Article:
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Hackathon at JotSpot

 

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Hackathon Fun JotSpot

 

 

Google Sites started out as JotSpot, the name and sole product of a software company that offered enterprise social software. It was targeted mainly at small-sized and medium-sized businesses. In May 2006, JotSpot was honored as one of InfoWorld's "15 Start-ups to Watch". In October 2006, JotSpot was acquired by Google.

"My sense is that innovation can, in reality, get quickly lost in a start up especially once that startup is launched," says Joe Kraus, Founder of JotSport. This happens because the company is short staffed and the company is trying to get customers in as many ways as possible that it's very easy to squeeze innovation out of the system and instead get focused exclusively on customer-driven development. You go from a company with a lot of great ideas and big visions, to a company with a year-long roadmap and no real sense of "I-came-up-with-this-great-idea-which-I-built-over-the-weekend-and-look-how-cool-it-is".'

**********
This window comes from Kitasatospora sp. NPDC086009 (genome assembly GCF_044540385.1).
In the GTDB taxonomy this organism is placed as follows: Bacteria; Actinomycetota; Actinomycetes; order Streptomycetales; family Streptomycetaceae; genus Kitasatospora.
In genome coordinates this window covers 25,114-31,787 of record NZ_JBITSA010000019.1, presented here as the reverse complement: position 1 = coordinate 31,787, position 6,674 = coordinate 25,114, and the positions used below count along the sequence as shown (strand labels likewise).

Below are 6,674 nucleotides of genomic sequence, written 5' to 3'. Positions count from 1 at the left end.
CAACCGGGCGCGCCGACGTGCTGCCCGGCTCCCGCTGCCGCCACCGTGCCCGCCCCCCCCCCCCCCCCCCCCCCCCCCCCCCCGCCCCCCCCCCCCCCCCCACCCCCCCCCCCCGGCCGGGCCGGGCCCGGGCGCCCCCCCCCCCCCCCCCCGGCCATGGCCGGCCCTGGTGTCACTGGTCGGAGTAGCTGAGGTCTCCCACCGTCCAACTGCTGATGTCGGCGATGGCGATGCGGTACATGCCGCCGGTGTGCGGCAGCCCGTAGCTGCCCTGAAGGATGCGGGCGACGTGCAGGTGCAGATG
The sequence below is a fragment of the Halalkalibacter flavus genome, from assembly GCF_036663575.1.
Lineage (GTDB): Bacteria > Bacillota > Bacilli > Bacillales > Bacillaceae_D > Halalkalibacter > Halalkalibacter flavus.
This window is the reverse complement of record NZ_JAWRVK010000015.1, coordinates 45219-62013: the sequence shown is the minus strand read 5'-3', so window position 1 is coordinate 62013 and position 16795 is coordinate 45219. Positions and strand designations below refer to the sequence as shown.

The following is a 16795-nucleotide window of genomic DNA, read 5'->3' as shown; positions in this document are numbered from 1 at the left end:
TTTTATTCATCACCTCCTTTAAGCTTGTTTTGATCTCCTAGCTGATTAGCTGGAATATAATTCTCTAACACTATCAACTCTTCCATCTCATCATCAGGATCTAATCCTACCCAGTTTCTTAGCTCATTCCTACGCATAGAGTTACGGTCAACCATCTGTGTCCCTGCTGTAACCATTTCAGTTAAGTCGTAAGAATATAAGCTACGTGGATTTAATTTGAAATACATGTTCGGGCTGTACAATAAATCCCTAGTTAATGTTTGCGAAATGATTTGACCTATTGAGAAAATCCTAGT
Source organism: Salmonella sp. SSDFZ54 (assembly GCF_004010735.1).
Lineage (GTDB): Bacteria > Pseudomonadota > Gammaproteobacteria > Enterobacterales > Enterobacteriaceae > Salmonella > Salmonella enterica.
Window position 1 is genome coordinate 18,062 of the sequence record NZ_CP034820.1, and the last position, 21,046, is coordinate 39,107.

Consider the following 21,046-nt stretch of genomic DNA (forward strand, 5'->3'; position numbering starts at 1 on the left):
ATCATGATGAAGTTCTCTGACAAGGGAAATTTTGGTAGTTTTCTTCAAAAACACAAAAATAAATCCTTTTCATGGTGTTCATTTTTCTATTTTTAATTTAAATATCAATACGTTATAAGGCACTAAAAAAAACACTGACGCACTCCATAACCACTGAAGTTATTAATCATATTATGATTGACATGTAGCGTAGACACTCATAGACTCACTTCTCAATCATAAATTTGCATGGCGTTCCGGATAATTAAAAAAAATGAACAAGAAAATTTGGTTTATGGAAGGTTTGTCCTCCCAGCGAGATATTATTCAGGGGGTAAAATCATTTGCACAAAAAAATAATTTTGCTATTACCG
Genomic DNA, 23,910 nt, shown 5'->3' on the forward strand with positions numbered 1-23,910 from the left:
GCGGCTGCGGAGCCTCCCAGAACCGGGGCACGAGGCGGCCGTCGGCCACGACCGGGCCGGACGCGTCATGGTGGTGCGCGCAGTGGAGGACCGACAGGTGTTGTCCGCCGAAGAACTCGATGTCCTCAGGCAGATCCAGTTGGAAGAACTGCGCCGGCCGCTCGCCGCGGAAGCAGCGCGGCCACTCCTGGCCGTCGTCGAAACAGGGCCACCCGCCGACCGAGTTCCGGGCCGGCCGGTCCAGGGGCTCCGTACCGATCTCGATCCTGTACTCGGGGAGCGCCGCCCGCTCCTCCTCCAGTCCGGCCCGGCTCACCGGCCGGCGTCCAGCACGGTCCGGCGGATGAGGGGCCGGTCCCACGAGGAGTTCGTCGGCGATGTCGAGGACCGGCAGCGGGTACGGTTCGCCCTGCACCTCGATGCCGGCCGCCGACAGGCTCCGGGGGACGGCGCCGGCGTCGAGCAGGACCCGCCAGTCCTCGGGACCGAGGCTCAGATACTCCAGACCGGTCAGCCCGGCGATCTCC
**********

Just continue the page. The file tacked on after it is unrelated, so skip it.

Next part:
What can help startups stay innovative? The answer of Joe Kraus: Have fun!

At JotSpot, they experimented with ways to continue to bring in breaths of fresh air and innovation into the normal process of getting a company off the ground. After a bunch of different attempts, they finally found one that works. They called it a "hackathon".  It is a great way to keep a creative soul alive!

The idea is that you make a day-long event (at whatever frequency you want) where everyone works on something that is valuable to the company, but not what they're "supposed" to be working on and that can be taken from idea to working prototype in one day.

A hackathon starts at 9:00am and ends at 8:00pm. From 8:00-10:00pm you do presentations where each team member or group shows their work.

The results of the first hackathon held at JotSpot were amazing. "It's unbelievable what you can get done in a day with a focused, motivated and creative team. When you give people the time to do the thing that always seems "just out of reach" people's creativity cracks wide open," says Joe Kraus. "What was particularly cool was the energy it brought to the team. People felt envigorated and recharged. In fact, one of our engineers was so excited he exclaimed (during the presentations) "Dude, I just want to crawl into my hole [his cube], grow a beard, a build shit!". I couldn't have put it any better myself."

In a startup, allocating time is not the same as taking it. The time allocated tends to get taken up by something urgent that comes up at the last minute. Making an event out of it adds enthusiasm, anticipation and "stupid antics that make this kind of thing fun (air-horns, stupid hats, lots of pez, etc). So, in short do a hackathon. It will do you good," advises Joe Kraus.  >>>

 

     

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